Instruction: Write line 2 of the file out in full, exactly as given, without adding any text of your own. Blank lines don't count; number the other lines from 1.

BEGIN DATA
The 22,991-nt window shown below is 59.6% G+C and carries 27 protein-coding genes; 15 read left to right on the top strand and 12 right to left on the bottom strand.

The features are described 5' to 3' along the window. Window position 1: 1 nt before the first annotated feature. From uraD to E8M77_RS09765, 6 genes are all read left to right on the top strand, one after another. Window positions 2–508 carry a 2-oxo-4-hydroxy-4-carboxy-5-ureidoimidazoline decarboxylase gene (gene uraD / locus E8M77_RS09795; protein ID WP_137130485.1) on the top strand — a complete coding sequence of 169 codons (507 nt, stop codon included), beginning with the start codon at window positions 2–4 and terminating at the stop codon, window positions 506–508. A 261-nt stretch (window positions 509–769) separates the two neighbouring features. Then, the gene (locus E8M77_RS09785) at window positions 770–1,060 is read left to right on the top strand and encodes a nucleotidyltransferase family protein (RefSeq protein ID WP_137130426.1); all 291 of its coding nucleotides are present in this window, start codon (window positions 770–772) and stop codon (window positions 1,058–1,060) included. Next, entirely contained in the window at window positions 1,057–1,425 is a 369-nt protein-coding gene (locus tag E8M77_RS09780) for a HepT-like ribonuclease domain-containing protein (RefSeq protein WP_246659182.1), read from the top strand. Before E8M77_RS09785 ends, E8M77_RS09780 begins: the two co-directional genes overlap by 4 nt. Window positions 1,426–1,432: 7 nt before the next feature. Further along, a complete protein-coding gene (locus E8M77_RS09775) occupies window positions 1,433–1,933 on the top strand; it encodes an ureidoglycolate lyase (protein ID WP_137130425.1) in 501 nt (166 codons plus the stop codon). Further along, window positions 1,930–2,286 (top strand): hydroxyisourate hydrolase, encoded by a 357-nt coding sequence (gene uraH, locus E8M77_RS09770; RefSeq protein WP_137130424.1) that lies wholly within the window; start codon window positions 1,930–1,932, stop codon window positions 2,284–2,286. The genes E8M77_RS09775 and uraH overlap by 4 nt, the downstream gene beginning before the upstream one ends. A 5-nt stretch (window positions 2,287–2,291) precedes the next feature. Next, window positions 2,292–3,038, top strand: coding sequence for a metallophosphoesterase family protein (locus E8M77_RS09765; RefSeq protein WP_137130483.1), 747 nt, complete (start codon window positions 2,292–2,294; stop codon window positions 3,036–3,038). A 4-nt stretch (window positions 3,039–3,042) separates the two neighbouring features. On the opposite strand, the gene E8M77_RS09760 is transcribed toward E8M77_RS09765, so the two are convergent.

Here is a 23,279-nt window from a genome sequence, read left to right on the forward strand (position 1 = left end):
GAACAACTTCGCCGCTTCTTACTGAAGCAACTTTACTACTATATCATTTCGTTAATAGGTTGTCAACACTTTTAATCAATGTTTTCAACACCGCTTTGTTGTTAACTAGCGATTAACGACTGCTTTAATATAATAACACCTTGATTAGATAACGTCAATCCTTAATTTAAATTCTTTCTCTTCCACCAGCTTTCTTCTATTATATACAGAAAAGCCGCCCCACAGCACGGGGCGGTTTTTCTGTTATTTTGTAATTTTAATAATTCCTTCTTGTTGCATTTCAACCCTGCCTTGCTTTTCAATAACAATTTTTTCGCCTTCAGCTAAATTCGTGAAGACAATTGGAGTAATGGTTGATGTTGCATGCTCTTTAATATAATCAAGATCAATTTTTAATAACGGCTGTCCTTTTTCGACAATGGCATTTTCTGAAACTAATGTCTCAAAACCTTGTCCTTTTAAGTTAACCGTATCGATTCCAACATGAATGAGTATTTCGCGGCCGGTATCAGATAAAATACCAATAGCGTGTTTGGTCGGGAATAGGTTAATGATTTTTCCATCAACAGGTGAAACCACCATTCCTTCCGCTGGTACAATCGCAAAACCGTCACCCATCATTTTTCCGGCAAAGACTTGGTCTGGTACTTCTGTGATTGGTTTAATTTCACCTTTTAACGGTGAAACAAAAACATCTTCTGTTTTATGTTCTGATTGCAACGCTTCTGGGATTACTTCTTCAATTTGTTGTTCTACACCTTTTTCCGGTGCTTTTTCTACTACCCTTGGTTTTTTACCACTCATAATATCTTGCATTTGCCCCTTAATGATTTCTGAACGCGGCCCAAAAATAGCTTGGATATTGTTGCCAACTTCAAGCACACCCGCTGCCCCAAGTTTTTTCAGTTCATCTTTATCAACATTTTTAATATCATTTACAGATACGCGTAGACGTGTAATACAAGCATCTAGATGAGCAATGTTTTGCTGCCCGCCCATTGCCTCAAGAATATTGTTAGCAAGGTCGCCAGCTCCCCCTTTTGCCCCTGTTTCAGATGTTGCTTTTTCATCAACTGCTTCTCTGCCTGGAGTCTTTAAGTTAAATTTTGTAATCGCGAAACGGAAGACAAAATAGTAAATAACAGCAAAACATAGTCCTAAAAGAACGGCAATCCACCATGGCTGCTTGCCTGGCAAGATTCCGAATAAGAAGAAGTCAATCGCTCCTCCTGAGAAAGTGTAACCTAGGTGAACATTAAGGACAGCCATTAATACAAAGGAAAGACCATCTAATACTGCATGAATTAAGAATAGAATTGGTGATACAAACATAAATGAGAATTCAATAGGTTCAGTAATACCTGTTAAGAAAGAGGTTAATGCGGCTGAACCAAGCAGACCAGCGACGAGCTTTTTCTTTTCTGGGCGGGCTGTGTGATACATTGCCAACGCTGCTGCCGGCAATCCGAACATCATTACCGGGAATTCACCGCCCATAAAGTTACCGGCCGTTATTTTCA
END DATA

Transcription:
The features are described 5' to 3' along the window. Window position 1: 1 nt before the first annotated feature. From uraD to E8M77_RS09765, 6 genes are all read left to right on the top strand, one after another. Window positions 2–508 carry a 2-oxo-4-hydroxy-4-carboxy-5-ureidoimidazoline decarboxylase gene (gene uraD / locus E8M77_RS09795; protein ID WP_137130485.1) on the top strand — a complete coding sequence of 169 codons (507 nt, stop codon included), beginning with the start codon at window positions 2–4 and terminating at the stop codon, window positions 506–508. A 261-nt stretch (window positions 509–769) separates the two neighbouring features. Then, the gene (locus E8M77_RS09785) at window positions 770–1,060 is read left to right on the top strand and encodes a nucleotidyltransferase family protein (RefSeq protein ID WP_137130426.1); all 291 of its coding nucleotides are present in this window, start codon (window positions 770–772) and stop codon (window positions 1,058–1,060) included. Next, entirely contained in the window at window positions 1,057–1,425 is a 369-nt protein-coding gene (locus tag E8M77_RS09780) for a HepT-like ribonuclease domain-containing protein (RefSeq protein WP_246659182.1), read from the top strand. Before E8M77_RS09785 ends, E8M77_RS09780 begins: the two co-directional genes overlap by 4 nt. Window positions 1,426–1,432: 7 nt before the next feature. Further along, a complete protein-coding gene (locus E8M77_RS09775) occupies window positions 1,433–1,933 on the top strand; it encodes an ureidoglycolate lyase (protein ID WP_137130425.1) in 501 nt (166 codons plus the stop codon). Further along, window positions 1,930–2,286 (top strand): hydroxyisourate hydrolase, encoded by a 357-nt coding sequence (gene uraH, locus E8M77_RS09770; RefSeq protein WP_137130424.1) that lies wholly within the window; start codon window positions 1,930–1,932, stop codon window positions 2,284–2,286. The genes E8M77_RS09775 and uraH overlap by 4 nt, the downstream gene beginning before the upstream one ends. A 5-nt stretch (window positions 2,287–2,291) precedes the next feature. Next, window positions 2,292–3,038, top strand: coding sequence for a metallophosphoesterase family protein (locus E8M77_RS09765; RefSeq protein WP_137130483.1), 747 nt, complete (start codon window positions 2,292–2,294; stop codon window positions 3,036–3,038). A 4-nt stretch (window positions 3,039–3,042) separates the two neighbouring features. On the opposite strand, the gene E8M77_RS09760 is transcribed toward E8M77_RS09765, so the two are convergent.